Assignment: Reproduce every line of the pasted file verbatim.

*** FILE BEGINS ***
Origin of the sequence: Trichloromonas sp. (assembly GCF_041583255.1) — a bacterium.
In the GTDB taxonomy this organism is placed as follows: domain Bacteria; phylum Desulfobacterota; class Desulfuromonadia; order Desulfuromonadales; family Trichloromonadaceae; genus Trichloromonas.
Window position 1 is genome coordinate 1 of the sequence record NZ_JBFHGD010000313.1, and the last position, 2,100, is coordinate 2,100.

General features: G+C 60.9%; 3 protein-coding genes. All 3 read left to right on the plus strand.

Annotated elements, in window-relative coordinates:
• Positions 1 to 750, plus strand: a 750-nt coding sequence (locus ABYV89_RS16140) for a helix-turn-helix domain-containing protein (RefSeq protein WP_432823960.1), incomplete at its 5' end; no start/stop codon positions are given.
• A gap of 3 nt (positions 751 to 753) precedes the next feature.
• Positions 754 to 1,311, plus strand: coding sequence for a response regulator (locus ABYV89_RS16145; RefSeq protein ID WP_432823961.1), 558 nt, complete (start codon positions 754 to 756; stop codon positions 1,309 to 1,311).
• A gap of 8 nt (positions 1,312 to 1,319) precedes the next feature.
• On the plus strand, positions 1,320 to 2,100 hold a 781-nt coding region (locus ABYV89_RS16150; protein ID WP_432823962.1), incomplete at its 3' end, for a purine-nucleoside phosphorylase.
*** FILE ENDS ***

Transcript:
Origin of the sequence: Trichloromonas sp. (assembly GCF_041583255.1) — a bacterium.
In the GTDB taxonomy this organism is placed as follows: domain Bacteria; phylum Desulfobacterota; class Desulfuromonadia; order Desulfuromonadales; family Trichloromonadaceae; genus Trichloromonas.
Window position 1 is genome coordinate 1 of the sequence record NZ_JBFHGD010000313.1, and the last position, 2,100, is coordinate 2,100.

General features: G+C 60.9%; 3 protein-coding genes. All 3 read left to right on the plus strand.

Annotated elements, in window-relative coordinates:
• Positions 1 to 750, plus strand: a 750-nt coding sequence (locus ABYV89_RS16140) for a helix-turn-helix domain-containing protein (RefSeq protein WP_432823960.1), incomplete at its 5' end; no start/stop codon positions are given.
• A gap of 3 nt (positions 751 to 753) precedes the next feature.
• Positions 754 to 1,311, plus strand: coding sequence for a response regulator (locus ABYV89_RS16145; RefSeq protein ID WP_432823961.1), 558 nt, complete (start codon positions 754 to 756; stop codon positions 1,309 to 1,311).
• A gap of 8 nt (positions 1,312 to 1,319) precedes the next feature.
• On the plus strand, positions 1,320 to 2,100 hold a 781-nt coding region (locus ABYV89_RS16150; protein ID WP_432823962.1), incomplete at its 3' end, for a purine-nucleoside phosphorylase.